Isle Royale National Park



Isle Royale National Park is one of the least visited national parks in the country — but that doesn’t mean you should skip over it. Come once, and you will understand why this park is also one of the most revisited national parks nationwide, booked for months in advance. National Geographic even added it to its list of “Best of the World” in recent years! Here is everything you need to know about why Isle Royale should be on your bucket list.

Where is Isle Royale National Park?

Isle Royale and its rugged archipelago wilderness are located in Lake Superior, 53 miles north of Copper Harbor and 20 miles east of Grand Portage, Minnesota. The park is renowned for being a place to disconnect and bask in the sights and sounds of nature.


How big is Isle Royale?

To be precise, Isle Royale has 450 islands, 160+ miles of wilderness trails, four lighthouses, sunken shipwrecks and no cars. Of its 133,782 acres, 132,018 are designated wilderness making this park an amazing hiking destination.

History of Isle Royale

Once called “Minong” by the Ojibwa, meaning “the good place,” it’s speculated that the name was rooted in Isle Royale’s reputation for its berries, specifically thimbleberries and blueberries. In 1931, then President Herbert Hoover authorized Congress to “conserve a prime example of the North Woods Wilderness.” By March 1940, President Franklin D. Roosevelt established the land as a national park. 

In 2019, Isle Royale was added to the National Register of Historic Places as The Minong Traditional Cultural Property. This important designation reflects the recognition of the cultural history of the island and, notably, that of Native Americans. Then in 2021, the Minong Mine Copper Mining District was designated a National Historic Landmark recognizing the significance of both the indigenous and historic copper mining that occurred at Minong Mine. The park also boasts many other listings on the National Register of Historic Places including historic structures and shipwrecks.

How to get there

Isle Royale is remote and takes planning to visit. If you would like to come, be sure to arrange transportation by ferry or seaplane in advance. There are seasonal hours at the visitor information centers in Houghton, on the island at Rock Harbor, Windigo and at the park’s summer headquarters located on Mott Island. 

You can take a ferry from Houghton, a six-hour trip one way, or Copper Harbor, which takes about three and a half hours. Seaplanes travel from Hancock and get you there in under an hour! All are scenic ways to travel, and that gorgeous view begins when you depart. As you approach the island you can actually feel its warmth and smell the earth and vegetation. For ferry users who do not often travel long distances over water, this experience is quite unique and memorable.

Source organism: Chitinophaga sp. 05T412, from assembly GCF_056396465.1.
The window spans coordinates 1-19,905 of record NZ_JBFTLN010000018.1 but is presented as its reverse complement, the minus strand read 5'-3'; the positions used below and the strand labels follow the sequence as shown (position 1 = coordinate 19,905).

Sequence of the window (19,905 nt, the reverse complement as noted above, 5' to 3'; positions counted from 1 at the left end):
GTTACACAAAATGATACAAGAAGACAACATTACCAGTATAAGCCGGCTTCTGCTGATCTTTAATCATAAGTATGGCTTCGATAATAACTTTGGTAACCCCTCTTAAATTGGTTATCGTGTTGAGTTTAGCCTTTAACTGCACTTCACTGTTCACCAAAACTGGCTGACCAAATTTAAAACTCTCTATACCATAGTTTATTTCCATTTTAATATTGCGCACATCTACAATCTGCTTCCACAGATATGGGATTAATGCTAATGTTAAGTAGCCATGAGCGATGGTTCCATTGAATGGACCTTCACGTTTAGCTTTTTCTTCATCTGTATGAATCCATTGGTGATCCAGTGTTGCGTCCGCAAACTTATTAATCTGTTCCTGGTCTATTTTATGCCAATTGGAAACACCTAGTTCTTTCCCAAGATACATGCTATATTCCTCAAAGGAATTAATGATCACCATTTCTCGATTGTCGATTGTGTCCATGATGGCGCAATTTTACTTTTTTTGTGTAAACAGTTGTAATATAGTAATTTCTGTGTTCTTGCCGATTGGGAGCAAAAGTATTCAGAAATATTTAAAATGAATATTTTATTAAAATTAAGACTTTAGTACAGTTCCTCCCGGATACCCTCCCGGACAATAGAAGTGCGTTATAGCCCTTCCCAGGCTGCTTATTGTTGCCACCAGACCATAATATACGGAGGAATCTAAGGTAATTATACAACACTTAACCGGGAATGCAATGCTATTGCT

Isle Royale weather

Due to extreme winter weather conditions, the park is open annually from mid-April through October. The best time to visit is during the summer, but it will also be the busiest time to visit. Even then, this destination still feels like a remote escape with others flocking to it. Keep in mind that weather also heavily influences traveling to and from the island and what you do during your stay. Be sure to check the forecast and current conditions on the Island beforehand. Remember, the temperatures may feel colder than they would at home because this is an island. We suggest packing layers for warm and breezier days. 

Favorite things to do

Get supplies at two camper stores

You will disembark from the ferry or seaplane in Rock Harbor or Windigo. Rock Harbor has a full-service marina, a camper store with food and supplies, showers, a gift shop and a snack bar. Windigo, at the island’s west end, has a camper store with food and supplies and marine fuel. Both are good places to get local advice before setting out on your adventures. 

Hike some of the wildest, most scenic trails in the Midwest

Hiking is the top reason people visit this national park. There are 165 miles of wilderness trails to traverse on foot. If your goal is to hike the entire island, plan on three to five days of backpacking and camping. Day hikes are also doable. 

The trails on Isle Royale are moderate to strenuous in difficulty. They are very rocky and the tree roots pose a constant tripping hazard. Depending on your trail choice, you will hike through boreal forests, over wetlands and out on scenic rocky outcrops.

Make sure you bring food, a water bottle and any other supplies you need on your hike. Potable water is available in Rock Harbor and Windigo. When you are in the interior, filter water from creeks but avoid drawing water from inland lakes with toxic algae blooms. Your safest option on the trails is to filter water from Lake Superior. 

Before you go, read the Isle Royale website for backpacking tips and suggested itineraries for day trips from Rock Harbor and Windigo. For the most bountiful wild berry picking and to avoid biting bugs, lace up your boots and come in August and September. 

Rent a canoe or boat and explore inland and open waters